Sunday, July 8, 2012

Attention!


Mortal, stand up! So says the Spirit to Ezekiel in today’s OT Lesson (Ezekiel 2:1-5). It’s God calling the prophet into his service. As Ezekiel describes the experience, the Spirit itself lifted him up onto his feet—as if the words the Spirit spoke were physically compelling. Quite literally, at the sound of them, the prophet couldn’t sit still. He had to get up and do something.

That seems to me how the Spirit is working at General Convention. Given how much we are sitting—far more than I sit in a usual week—that might seem strange. And given how long we spent as the House of Deputies trying to figure out whether the amendment to the amendment was a substitute that, once approved, led us to the main motion or whether debate on the original amendment was still on the floor (say what?), this might seem to onlookers like a Spiritually dead place. I’ve never heard anyone call parliamentary procedure a gift of the Spirit. But in so many other, far more important ways, the Spirit is stirring us, lifting us off our feet to acknowledge the Lordship of Jesus Christ.

Yesterday’s sermon was incredible. That it was preached in a service that featured steel drums and dancing nuns (see facebook video) suggested that we had been transported from an Episcopal church into another dimension of God’s kingdom. Some of our legislative work again suggested that a movement for substantial change in the way we do church. Although it seems certain to be defeated in the House of Bishops, our house passed a resolution that would allow the Presiding Bishop to retain her or his role as a diocesan bishop—a practice that was abandoned over 40 years ago when our church structure became less flat and more top-down. But the movement of the Spirit among us is most palpable in places I wouldn’t have guessed.

Walking down the sunbaked street from one meeting to another in conversation with a bishop from Western New York. Riding in an elevator for the third time in one day with a deputy from Kansas. Talking at the bar with a bishop from Maryland while we wait on our to go lunch orders. Shaking hands with a priest from Georgia who knows someone who knows someone I love. Hearing the distinct lilt of the ECW delegates from the Virgin Islands sitting behind me in worship as they sing “There’s a sweet, sweet spirit in this place.” Seeing a fascinated group of six-year-olds who are at the hotel for a birthday party rather than the Convention and hearing them ask, “Why are all these people here?”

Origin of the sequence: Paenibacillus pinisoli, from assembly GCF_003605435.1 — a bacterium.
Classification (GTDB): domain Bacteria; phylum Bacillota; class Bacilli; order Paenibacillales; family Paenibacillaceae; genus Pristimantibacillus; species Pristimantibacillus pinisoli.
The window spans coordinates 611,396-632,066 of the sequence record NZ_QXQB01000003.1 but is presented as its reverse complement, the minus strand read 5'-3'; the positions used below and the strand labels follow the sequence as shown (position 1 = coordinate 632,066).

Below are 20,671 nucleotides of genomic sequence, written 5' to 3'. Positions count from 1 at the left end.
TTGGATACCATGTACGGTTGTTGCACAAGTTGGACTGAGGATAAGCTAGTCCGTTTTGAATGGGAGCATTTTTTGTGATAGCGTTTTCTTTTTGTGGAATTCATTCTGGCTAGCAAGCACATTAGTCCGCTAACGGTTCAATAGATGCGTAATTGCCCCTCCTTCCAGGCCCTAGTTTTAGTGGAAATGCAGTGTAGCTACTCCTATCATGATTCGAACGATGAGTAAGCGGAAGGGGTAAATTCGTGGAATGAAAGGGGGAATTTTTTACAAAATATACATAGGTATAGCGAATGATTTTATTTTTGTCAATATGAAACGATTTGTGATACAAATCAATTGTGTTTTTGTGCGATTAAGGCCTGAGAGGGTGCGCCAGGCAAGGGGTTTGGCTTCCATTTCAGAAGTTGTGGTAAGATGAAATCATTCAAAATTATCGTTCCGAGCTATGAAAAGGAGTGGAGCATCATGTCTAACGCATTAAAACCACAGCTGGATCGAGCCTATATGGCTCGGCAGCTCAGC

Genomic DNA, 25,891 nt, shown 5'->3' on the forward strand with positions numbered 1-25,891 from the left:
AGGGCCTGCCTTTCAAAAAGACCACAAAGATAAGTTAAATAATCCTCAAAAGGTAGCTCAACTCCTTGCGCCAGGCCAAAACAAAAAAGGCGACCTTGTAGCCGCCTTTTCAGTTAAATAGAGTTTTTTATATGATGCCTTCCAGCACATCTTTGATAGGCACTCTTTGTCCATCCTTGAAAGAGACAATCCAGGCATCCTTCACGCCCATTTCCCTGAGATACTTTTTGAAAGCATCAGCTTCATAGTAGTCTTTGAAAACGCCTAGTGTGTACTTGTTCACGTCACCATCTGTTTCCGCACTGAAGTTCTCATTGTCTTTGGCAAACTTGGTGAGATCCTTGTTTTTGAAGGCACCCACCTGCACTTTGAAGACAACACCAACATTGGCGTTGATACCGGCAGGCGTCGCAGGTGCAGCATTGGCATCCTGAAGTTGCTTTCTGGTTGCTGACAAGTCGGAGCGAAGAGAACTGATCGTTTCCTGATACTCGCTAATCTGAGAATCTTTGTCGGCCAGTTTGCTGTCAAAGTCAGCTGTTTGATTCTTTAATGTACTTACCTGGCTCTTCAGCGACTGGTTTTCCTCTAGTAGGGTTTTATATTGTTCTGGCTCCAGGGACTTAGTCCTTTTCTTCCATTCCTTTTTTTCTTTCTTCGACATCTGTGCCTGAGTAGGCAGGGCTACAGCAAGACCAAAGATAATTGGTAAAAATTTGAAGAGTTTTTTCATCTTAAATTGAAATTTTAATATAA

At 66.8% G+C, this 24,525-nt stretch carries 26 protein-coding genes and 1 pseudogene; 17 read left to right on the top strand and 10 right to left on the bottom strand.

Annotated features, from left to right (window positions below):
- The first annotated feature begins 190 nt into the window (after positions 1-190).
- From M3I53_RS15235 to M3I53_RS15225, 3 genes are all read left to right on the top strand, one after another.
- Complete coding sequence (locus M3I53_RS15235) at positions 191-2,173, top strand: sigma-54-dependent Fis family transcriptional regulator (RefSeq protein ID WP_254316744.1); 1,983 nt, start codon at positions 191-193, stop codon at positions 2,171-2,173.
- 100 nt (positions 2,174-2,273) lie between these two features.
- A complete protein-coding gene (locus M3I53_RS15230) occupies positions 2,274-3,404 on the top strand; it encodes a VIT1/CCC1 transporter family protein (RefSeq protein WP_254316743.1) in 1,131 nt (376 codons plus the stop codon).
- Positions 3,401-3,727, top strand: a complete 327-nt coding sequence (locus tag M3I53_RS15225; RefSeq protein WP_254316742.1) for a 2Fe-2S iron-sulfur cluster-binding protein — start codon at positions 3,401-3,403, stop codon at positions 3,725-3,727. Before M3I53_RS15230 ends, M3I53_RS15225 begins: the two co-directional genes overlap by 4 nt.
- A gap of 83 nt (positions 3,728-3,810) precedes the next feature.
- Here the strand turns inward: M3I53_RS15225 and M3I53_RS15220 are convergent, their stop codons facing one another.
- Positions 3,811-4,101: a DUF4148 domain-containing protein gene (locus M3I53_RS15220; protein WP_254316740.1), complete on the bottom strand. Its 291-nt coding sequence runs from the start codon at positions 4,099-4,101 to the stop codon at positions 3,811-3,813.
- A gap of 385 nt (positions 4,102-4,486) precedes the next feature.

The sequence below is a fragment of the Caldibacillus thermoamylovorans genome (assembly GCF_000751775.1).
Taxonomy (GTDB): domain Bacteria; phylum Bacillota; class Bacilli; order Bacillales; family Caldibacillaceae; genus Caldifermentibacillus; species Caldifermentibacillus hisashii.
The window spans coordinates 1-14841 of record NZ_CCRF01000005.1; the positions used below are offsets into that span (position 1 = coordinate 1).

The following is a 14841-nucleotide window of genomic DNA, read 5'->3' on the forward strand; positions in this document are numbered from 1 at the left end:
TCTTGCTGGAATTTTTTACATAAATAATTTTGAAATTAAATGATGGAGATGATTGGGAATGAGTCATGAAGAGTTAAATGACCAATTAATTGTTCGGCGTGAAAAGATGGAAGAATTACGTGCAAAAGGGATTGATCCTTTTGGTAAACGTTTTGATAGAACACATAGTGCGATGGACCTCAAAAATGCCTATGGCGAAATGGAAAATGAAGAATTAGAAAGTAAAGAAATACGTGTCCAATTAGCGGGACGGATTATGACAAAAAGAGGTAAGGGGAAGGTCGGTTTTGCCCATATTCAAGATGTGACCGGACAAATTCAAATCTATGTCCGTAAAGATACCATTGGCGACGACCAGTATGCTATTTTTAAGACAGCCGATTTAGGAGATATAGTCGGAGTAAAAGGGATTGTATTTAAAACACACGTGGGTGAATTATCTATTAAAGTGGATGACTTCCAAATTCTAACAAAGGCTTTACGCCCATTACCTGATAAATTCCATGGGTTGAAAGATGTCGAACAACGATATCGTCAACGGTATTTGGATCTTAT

The Spirit stirred up—disturbed—Ezekiel as God called him to action. God’s call was so firm that he was physically set on his path by the one who called him. That same Spirit moves in us. It has called us to this place. It has convened us here. And I sense that we all share the same call. We are not here to get our way. We are not here to argue or claim passionately the things that matter to us. We are here to be here with the whole church. And walking through the corridors and sharing elevator rides with people I have never seen before yet share an identity with is a powerful, stirring-up experience. Some moments are more sedentary than others, but it is impossible to be at General Convention and not feel the Spirit lifting us up in unision.

3 comments:

  1. Perhaps the HOB will amend this resolution to require, not just allow, the PBS to also maintain their diocesan responsibilities. I believe the only canonical responsibilities are for the PBS to preside at a ten day convention every three years. Lots of potential for saving money here.


    Think of all the lawyers we could pay with the savings.


    RTBarr

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  2. Oops, autocorrect spelling has transformed PB into PBS. Sorry.

    RT Barr

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  3. Thanks, Russell. I don't think it has a chance of passing House of Bishops. Plus, there was actually debate on requiring the PB to retain her/his see, but that didn't get anywhere in the HofDeputies. Really, I think this is another example of an important symbolic gesture. We're open to change. That seems to be what matters here.

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